12/13/2012 : CANADIANS WANT SINGLE EVENT SPORTS BETTING
Latest poll shows that 64 percent of adult respondents want Joe Comartin's bill to pass
A significant proportion of adult Canadians support the passage of MP Joe Comartin's Bill C-290, which would legalise single-event sports betting in Canada, the latest Ipsos Reid survey has found.
The bill was first introduced in September of 2011 and was passed with the unanimous support of all parties in the House of Commons in March 2012. It is currently under consideration in the Canadian Senate.
"Right now, over Cdn$10 billion or more is being wagered through illegal sports betting every year in Canada, and a further Cdn$4 billion is wagered online through illegal offshore betting websites," said Bill Rutsey, president of the Canadian Gaming Association which supports the change to Canadian law.
"We need to bring more regulation and enforcement to this otherwise overlooked problem, and that begins with the passage of Bill C-290," he added.
The Ipsos Reid study showed that 64 percent of respondents favour the change that would allow wagering on single events.
Rutsey said that in addition to having the support of a majority of Canadians, the changes proposed in Bill C-290 have also been supported by 8 of the 10 provincial governments in Canada, who agree that the current framework of laws is outdated and needs to be modernised.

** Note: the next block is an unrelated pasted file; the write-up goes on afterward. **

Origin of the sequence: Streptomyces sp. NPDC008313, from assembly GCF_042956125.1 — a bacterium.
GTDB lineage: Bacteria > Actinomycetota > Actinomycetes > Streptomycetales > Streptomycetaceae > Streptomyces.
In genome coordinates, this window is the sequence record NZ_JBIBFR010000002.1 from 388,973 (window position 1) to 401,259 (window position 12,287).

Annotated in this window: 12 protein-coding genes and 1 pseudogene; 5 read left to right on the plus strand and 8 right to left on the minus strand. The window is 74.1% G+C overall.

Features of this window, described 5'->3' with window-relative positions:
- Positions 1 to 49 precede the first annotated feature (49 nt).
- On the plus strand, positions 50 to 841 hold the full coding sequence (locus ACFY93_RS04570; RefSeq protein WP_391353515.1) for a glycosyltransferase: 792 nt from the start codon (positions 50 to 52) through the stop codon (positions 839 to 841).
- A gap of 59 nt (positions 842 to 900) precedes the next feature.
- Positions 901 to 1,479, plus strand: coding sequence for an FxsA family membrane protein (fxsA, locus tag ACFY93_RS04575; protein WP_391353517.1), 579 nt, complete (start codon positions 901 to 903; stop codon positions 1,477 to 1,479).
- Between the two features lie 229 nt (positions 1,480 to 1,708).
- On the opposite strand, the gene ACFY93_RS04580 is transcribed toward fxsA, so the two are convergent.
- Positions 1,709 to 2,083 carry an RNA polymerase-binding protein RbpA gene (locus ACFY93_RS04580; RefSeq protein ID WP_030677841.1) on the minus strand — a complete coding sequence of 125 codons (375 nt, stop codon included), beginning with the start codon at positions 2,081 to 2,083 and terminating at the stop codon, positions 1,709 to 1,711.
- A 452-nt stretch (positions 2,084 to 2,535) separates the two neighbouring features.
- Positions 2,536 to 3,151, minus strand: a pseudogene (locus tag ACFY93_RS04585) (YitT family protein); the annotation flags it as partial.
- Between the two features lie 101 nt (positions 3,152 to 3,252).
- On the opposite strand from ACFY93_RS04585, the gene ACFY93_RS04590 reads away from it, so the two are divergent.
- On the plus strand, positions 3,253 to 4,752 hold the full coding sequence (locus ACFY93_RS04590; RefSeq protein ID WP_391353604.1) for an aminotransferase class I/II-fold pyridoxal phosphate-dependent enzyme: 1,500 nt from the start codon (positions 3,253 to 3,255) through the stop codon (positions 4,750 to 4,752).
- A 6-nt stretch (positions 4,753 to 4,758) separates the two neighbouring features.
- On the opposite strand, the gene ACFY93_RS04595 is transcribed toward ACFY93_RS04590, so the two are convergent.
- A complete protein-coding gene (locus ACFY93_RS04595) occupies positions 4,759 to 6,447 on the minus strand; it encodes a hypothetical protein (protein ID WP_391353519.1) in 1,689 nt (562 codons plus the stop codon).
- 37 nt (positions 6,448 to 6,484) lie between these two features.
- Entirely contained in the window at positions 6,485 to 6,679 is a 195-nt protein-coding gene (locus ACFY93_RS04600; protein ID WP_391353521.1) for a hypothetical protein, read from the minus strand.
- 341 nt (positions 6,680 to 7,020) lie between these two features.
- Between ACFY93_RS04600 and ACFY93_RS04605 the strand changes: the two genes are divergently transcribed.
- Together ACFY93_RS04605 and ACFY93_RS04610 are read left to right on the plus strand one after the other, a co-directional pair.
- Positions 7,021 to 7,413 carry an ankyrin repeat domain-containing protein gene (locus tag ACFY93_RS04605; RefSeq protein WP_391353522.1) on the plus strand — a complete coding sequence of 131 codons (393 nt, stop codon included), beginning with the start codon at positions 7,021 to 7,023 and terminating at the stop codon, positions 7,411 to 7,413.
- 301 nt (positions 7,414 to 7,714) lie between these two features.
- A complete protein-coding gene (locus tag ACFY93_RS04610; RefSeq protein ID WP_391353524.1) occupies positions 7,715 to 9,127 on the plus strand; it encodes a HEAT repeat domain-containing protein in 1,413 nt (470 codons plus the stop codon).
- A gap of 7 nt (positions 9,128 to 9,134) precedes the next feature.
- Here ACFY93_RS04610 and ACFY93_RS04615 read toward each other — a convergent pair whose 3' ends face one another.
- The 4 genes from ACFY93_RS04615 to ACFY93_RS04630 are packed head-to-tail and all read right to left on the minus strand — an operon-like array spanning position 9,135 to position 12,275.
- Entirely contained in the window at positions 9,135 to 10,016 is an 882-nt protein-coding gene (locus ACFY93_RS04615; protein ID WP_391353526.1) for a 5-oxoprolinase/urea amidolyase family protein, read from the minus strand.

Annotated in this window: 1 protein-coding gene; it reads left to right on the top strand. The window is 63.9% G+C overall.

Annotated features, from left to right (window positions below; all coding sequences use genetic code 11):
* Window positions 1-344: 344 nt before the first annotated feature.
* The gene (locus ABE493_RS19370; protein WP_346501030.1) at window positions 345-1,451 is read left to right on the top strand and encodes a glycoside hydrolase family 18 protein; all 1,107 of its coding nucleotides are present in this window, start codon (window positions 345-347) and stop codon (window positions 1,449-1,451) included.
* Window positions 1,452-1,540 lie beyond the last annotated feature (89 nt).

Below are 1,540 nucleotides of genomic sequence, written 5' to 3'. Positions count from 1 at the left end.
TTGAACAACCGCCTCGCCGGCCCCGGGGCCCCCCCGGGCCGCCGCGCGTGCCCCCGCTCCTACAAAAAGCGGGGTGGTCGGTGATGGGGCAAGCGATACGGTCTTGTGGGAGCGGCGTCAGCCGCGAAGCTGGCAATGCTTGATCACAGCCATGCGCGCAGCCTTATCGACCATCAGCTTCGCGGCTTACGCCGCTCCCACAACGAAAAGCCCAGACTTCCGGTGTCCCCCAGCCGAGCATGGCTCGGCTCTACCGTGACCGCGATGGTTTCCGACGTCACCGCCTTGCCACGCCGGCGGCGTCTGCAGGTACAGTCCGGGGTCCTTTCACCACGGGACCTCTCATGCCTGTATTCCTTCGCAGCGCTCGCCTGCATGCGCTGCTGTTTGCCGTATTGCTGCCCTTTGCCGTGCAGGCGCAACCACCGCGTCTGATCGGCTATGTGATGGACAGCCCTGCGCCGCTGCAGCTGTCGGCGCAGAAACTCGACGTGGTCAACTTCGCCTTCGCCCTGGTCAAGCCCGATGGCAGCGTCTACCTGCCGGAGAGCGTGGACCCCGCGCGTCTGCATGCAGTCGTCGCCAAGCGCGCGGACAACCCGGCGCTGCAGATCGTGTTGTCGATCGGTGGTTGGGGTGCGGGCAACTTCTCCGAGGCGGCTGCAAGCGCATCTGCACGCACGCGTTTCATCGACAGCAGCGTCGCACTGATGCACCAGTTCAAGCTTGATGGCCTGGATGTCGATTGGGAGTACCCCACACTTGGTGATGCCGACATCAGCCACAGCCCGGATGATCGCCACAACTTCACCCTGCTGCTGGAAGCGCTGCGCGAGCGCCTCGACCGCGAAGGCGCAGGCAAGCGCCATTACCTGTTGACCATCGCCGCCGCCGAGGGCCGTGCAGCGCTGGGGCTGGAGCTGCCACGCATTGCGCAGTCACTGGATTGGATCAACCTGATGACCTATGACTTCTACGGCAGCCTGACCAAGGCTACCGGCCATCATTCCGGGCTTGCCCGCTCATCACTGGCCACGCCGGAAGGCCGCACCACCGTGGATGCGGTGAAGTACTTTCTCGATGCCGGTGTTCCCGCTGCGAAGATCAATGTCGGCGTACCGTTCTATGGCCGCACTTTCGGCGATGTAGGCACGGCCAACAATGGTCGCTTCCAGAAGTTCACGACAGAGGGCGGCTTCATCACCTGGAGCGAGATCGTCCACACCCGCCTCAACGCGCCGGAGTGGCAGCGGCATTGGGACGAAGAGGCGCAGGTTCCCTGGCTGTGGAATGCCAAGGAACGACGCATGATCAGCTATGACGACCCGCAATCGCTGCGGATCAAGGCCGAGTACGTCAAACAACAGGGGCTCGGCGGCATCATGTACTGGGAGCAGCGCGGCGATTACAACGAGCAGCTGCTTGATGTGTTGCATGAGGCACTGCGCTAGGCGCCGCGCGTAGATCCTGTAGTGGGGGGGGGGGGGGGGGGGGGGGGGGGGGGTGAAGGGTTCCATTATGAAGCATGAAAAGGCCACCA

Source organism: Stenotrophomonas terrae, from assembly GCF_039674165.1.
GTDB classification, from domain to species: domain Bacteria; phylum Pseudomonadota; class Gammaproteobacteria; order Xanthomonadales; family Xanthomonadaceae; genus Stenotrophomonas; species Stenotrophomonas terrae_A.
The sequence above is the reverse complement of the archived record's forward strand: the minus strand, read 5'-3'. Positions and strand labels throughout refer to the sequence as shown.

Parlay style sports betting (betting on two or more events) has existed in Canada for more than two decades. In recent times, the Federal Minister of Justice has received letters from the governments of British Columbia, Alberta, Saskatchewan, Manitoba and Ontario requesting the criminal code be amended to permit single event sports wagering. The provinces of Quebec, PEI and New Brunswick have also indicated support for the amendment.
During recent debate on the bill before a Senate committee, expert witnesses representing the legal, law enforcement, academic, regulatory and problem gambling research and treatment communities, recommended the passage of Bill C-290.
Information on the research and methodology of the study completed by Ipsos Reid on behalf of the Canadian Gaming Association can be found at www.ipsos-na.com.